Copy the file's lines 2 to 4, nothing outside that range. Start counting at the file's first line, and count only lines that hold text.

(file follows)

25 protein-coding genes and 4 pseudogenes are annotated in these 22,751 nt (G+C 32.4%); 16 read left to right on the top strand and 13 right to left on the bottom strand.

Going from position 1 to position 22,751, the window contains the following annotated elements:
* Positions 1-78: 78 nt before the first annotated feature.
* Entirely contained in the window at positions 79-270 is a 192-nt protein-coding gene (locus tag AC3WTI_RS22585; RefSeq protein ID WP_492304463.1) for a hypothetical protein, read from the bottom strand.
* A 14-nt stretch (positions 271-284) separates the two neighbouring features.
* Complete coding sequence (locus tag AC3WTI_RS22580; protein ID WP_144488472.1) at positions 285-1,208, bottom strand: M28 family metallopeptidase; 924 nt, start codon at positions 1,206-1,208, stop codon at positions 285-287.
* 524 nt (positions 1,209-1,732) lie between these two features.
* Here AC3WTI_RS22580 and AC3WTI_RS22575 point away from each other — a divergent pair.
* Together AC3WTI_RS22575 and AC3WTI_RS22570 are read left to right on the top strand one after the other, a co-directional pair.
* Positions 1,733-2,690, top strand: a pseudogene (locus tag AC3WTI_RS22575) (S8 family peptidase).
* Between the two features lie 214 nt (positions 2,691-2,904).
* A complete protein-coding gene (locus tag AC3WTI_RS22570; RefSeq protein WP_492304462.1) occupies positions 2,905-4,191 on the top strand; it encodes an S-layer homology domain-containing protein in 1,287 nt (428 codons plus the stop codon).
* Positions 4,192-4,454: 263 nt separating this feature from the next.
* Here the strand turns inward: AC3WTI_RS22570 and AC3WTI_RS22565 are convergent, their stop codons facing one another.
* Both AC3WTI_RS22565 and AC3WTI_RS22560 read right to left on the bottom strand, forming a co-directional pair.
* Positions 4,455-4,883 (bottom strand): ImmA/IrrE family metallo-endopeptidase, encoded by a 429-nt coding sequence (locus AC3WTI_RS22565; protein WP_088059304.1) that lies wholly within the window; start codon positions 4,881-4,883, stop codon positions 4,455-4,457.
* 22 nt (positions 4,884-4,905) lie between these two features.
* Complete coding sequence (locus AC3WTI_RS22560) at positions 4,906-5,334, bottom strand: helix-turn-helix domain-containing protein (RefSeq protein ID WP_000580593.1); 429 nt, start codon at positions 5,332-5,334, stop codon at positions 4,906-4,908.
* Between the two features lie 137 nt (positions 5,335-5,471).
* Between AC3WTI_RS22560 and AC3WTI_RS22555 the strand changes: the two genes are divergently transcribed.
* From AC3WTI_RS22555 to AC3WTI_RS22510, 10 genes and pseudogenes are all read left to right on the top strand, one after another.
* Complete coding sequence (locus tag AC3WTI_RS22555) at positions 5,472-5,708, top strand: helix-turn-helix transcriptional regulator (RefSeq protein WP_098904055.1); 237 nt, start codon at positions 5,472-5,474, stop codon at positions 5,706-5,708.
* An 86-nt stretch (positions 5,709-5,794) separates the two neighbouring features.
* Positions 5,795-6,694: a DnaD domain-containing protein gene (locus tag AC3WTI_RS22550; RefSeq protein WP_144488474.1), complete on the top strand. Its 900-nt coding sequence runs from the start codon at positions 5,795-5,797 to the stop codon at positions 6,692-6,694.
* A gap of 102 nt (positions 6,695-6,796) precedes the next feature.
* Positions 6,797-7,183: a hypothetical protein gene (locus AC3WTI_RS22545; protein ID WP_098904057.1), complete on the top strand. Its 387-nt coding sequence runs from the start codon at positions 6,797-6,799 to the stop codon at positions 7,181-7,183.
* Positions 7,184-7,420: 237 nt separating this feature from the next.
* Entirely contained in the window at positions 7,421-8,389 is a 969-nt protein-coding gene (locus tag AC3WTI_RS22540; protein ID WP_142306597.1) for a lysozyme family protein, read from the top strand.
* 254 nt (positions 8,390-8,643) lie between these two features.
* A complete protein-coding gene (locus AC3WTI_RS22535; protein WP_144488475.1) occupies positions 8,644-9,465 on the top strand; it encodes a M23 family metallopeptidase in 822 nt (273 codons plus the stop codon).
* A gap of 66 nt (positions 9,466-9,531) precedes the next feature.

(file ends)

Going from position 1 to position 22,751, the window contains the following annotated elements:
* Positions 1-78: 78 nt before the first annotated feature.
* Entirely contained in the window at positions 79-270 is a 192-nt protein-coding gene (locus tag AC3WTI_RS22585; RefSeq protein ID WP_492304463.1) for a hypothetical protein, read from the bottom strand.